Better colors: Using RGBA in CSS

Text-shadow and Box-shadow are two of my most often used CSS properties. They add a special feel to any element, whether it’s the appearence of letterpressed type or an image just barely reaching off the page. With CSS3 you even can create page curl shadows without images.

A problem with this, though, is that a lot of designers fail to keep contrast and realism in mind when using these techniques. Consider, for example, these two boxes:

Box 2

Both boxes have the CSS box-shadow: 1px 1px 5px 2px (if you don’t see the box shadow, perhaps you should upgrade your browser). The prime difference is that box 1 uses the standard hex color code #000000, while box 2 utilizes rgba colors (0,0,0,0.1), where the fourth number represents that the shadow has an opacity of 10%. The shadow on the second box is much more subtle – the box doesn’t look like it’s hovering 10 feet off the page in broad daylight. Many designers miss this fact, and layer z-indexed element over element with strong box shadows, removing both the feeling of realism and minimalism.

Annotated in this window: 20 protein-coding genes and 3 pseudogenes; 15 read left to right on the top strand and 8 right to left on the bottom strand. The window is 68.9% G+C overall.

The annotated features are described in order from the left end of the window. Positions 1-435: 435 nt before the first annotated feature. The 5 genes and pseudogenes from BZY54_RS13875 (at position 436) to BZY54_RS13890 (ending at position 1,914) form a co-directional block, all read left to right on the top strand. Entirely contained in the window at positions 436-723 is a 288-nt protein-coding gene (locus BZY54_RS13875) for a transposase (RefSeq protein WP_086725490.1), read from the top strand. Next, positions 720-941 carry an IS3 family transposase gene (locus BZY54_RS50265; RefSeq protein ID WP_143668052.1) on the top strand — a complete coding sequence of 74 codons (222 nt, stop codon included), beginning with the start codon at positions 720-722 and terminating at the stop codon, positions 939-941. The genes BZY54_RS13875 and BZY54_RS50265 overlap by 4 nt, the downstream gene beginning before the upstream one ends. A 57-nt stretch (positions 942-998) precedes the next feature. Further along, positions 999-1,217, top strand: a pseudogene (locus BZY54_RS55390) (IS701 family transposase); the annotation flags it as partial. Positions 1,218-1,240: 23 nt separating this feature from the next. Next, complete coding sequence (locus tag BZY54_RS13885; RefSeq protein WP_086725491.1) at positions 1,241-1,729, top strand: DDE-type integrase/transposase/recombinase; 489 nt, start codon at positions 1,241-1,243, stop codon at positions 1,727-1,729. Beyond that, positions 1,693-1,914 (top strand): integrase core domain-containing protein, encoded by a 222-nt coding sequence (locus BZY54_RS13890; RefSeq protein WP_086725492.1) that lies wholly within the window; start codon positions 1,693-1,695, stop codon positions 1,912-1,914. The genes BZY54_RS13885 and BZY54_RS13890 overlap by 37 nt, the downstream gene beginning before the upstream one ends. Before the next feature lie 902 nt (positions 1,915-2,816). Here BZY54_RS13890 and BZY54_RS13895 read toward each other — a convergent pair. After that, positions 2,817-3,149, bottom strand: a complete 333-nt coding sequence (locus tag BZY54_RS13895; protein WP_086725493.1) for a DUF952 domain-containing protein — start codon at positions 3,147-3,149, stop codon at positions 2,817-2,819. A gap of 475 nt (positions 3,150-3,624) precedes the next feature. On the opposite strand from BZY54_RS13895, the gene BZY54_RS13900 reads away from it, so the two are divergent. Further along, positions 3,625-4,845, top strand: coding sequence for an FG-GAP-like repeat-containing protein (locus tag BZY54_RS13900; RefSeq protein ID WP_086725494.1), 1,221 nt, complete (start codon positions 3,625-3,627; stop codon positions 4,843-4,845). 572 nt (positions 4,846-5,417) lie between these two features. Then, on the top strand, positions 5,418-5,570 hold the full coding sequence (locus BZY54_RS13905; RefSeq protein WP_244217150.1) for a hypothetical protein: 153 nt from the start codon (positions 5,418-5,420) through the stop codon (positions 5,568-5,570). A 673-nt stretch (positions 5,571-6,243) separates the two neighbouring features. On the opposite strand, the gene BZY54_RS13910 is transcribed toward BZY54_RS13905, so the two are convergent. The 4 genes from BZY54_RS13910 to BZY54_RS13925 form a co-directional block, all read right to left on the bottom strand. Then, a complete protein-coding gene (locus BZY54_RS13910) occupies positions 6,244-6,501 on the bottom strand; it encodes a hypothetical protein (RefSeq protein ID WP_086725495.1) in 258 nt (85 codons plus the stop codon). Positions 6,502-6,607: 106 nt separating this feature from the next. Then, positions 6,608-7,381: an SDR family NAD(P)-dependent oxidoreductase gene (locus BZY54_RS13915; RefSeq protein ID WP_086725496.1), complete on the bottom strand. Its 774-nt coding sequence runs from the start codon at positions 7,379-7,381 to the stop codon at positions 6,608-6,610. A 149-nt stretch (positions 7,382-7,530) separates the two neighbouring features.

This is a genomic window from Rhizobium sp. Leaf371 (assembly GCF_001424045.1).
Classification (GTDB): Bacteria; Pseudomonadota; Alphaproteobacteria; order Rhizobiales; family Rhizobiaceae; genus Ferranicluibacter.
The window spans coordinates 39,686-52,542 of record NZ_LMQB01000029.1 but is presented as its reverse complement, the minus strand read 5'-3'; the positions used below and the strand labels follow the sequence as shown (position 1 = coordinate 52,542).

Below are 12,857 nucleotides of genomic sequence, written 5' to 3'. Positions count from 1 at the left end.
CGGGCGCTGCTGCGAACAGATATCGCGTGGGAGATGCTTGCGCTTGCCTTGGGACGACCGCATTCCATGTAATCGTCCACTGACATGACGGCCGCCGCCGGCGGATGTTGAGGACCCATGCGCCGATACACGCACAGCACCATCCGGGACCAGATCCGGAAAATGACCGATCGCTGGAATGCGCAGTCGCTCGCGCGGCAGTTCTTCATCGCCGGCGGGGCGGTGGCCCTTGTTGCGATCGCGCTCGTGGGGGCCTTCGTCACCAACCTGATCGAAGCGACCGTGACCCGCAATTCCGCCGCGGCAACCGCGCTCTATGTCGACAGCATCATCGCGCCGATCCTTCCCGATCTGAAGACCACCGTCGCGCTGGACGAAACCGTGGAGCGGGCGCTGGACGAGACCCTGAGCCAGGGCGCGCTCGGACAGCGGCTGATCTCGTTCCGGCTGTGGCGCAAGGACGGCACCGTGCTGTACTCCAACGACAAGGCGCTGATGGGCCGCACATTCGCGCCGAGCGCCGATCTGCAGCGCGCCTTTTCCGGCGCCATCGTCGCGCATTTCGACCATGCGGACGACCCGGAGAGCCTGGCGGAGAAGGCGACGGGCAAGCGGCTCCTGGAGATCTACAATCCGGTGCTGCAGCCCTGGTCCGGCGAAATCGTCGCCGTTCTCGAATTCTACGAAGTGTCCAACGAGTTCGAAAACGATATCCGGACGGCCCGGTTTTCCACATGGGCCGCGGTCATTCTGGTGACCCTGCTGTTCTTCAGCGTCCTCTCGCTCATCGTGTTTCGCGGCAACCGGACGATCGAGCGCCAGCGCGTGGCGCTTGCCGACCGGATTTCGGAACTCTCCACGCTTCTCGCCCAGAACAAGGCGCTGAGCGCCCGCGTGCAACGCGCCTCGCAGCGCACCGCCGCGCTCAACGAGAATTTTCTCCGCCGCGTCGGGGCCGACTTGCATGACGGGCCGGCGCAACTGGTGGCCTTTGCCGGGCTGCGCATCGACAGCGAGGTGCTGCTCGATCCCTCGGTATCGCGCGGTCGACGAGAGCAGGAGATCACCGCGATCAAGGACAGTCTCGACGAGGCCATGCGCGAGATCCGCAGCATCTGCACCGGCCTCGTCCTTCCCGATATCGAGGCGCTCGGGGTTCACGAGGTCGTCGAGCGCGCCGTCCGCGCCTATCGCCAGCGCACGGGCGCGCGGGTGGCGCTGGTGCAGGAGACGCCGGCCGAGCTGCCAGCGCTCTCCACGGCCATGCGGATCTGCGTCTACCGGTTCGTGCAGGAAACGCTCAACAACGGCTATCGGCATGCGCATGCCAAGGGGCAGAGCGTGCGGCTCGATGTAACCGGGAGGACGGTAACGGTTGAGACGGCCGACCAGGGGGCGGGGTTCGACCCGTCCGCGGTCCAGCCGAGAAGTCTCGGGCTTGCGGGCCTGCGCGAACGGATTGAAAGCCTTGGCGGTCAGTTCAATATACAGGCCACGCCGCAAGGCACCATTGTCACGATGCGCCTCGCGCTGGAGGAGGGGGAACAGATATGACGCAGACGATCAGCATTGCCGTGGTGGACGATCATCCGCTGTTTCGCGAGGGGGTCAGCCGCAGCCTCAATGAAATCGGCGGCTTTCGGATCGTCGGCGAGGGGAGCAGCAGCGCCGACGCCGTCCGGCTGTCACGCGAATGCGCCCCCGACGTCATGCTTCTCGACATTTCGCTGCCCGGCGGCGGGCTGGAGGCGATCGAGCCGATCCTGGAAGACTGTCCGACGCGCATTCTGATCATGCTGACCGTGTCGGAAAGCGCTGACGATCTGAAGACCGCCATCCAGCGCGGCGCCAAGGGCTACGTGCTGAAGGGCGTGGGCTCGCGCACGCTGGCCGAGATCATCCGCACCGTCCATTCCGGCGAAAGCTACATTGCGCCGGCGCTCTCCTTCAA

Text-shadows have the same effect. Look at the difference between these two sentences:

The quick brown dog jumped over the lazy dog

The quick brown dog jumped over the lazy dog

Big difference! The first sentence is hard to read and awkward. The second has a barely noticeable text shadow that adds the appearance of being pressed into the page. The difference? Hex versus RGBa, or more specifically, text-shadow:1px 1px 1px #f1f1f1 versus text-shadow:1px 1px 1px rgba(255,255,255,0.1).

Feeling inspired? You may want to check out this code that turns hex values into RGBa and this code that turns RGBa into hex.

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